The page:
Cole comes to an abrupt halt and I slam into him, knocking him off the side. I scream and grab his arm. I pull and he slams into the side of the rocks.
“Hold on!” I yell.
I get down on my knees and use my other hand to hold on to a seemingly stable rock.
Cole puts one knee back up on the path, and after one last pull, he’s safe. I roll over on my back and stare at the ceiling.
“I’m so sorry, are you ok?” I ask, concerned.
“Been better,” he groans.
A rumbling sound fills the cave. Oh crap. A tiny rock falls and hits the ground next to me.
“Get up!” I demand.
“What?” Cole asks confused.
“Move!” I scream.
I jump to my feet and run. Right as Cole gets out of the way, a stalactite falls from the ceiling and slams into the path. It hits so hard the ground breaks.
“Let’s get out of here,” Cole says.
We walk quickly, and then BAM the path ends. There’s a giant gap between this side of the path and the other. I stare down at the river and the rocks at the bottom of the drop.
“What do we do?” I ask frantically.
Cole examines our surroundings and grabs something on the side of the wall. A rope.
We exchange looks and just like that we unpack our bags. We brought rock climbing gear, that’s what we were planning on doing originally. We slip on harnesses and attach our rope to this tightly drawn rope that runs all along the wall of the cave. Then we climb up these sort of nature made steps.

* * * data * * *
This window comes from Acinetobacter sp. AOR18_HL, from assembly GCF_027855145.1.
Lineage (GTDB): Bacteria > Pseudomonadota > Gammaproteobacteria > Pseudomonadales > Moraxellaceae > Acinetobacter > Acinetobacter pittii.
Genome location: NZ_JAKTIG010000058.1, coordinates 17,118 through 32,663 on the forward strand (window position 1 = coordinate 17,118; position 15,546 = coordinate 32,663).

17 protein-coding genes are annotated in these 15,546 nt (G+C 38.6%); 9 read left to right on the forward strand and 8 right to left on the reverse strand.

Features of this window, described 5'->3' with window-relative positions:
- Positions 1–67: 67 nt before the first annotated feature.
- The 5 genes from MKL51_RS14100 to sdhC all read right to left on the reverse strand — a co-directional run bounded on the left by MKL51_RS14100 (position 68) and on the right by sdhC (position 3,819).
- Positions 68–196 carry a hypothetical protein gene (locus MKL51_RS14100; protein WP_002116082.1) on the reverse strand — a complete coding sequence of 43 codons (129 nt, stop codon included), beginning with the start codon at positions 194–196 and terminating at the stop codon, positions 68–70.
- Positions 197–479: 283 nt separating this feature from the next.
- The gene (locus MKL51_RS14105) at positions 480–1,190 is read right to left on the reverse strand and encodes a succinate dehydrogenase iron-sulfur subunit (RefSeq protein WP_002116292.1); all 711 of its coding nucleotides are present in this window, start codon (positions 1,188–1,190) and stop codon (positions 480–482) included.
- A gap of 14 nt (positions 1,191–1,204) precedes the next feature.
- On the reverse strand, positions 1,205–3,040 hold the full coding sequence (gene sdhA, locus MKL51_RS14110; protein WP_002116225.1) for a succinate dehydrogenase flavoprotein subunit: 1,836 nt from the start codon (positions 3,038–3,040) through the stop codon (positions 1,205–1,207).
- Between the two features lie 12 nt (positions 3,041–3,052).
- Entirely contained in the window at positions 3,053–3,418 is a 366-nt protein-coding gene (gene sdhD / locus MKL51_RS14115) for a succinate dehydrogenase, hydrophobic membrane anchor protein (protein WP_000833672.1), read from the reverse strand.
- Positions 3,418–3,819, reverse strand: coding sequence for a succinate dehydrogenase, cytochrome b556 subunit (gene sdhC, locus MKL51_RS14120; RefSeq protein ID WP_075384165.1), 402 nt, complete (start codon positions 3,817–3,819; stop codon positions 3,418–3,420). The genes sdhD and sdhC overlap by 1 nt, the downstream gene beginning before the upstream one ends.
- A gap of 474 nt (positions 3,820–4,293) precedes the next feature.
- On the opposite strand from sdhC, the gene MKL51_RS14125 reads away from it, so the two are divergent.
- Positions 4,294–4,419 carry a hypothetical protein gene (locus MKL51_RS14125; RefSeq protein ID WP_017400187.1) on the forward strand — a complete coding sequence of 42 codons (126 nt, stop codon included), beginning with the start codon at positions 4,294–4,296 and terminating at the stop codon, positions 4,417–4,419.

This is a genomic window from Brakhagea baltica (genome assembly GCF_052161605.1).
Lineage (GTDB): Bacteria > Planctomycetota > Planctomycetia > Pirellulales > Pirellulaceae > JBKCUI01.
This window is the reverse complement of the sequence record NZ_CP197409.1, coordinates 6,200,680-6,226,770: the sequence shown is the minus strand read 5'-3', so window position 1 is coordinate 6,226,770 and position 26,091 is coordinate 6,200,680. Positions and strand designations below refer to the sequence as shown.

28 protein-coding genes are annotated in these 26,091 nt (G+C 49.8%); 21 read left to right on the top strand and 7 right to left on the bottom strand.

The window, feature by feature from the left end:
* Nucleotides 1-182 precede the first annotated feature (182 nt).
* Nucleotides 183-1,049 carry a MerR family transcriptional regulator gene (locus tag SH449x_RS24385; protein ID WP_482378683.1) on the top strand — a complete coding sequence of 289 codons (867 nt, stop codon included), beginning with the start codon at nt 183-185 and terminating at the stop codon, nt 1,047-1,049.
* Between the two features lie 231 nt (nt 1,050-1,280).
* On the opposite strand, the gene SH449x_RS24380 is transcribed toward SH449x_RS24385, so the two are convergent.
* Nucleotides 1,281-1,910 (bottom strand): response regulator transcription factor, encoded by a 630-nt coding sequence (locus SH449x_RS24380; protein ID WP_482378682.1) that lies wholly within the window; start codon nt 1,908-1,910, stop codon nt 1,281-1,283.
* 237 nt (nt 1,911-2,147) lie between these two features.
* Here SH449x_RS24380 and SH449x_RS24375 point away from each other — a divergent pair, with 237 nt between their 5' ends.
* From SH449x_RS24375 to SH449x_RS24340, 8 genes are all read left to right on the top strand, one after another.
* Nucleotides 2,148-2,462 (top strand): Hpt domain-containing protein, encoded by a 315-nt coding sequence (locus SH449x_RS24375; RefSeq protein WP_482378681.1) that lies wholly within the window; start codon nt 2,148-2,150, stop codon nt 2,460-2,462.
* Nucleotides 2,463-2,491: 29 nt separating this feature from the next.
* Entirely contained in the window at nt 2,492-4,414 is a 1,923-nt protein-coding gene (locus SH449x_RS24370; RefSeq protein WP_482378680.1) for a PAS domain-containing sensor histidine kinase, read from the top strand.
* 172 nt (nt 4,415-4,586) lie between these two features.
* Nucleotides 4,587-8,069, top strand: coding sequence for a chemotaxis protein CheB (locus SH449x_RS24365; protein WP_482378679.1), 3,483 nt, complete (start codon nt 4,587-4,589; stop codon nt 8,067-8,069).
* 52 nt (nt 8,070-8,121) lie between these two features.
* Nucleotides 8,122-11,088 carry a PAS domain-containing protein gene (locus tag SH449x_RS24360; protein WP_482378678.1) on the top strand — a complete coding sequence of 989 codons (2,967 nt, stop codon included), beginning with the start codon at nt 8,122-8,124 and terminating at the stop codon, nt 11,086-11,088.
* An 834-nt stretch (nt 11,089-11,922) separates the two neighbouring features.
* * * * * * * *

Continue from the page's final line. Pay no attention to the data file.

“Ok, this is fine. Just don’t look down,” Cole says, more reassuring himself than me.
I fit my foot into an almost perfect foothold and push myself up higher, higher. I’m legitimately gonna throw up, I don’t do heights. A bridge. There’s a bridge to the other side of the drop, not even far away. I look over to the other side and see more rope. I don’t know where we are, but we are obviously not the first people to be here. I slide my hook thing-a-ma-jig along the rope, climbing higher until we reach the bridge.
“That is not meant to hold human weight,” Cole mumbles.
“We don’t really have a choice,” I say.
“Alright, ladies first,”
“Ha! No.” I laugh.
Cole steps cautiously onto the bridge. If you can even call it a bridge. It’s basically a few pieces of wood and some rope strung from one side of the chasm to the other. Slowly but surely, Cole moves across it. Another stalactite falls not far behind me.
“Hurry up!” I screech.
“I’m going!” he snaps back.
I didn’t even realize I wasn’t breathing until my heart starts back up once Cole makes it across.
My turn, yay. One foot in front of the other, I step onto the bridge. I’m stupid so I look over the side, and have to steady myself with the ropes.
“You can do this, just don’t look down!” Cole calls over to me.
Another step. Then the rope snaps and I fall.
To be continued…”

We gotta keep things interesting, right?

4 Responses

  1. Gwynn

    We truly enjoyed this story, and now the pressure is on for a sequel!
    Zoe did remind us of the joke from our Cumberland Caverns guide……”They ain’t Pillars. They’re columns. Down south a pillar is what you lay your head on at night!”

    • Chrishicks5

      Lol, I was so excited when the kids could just recall the difference between them all. Maybe a few earth science lessons made into their brains!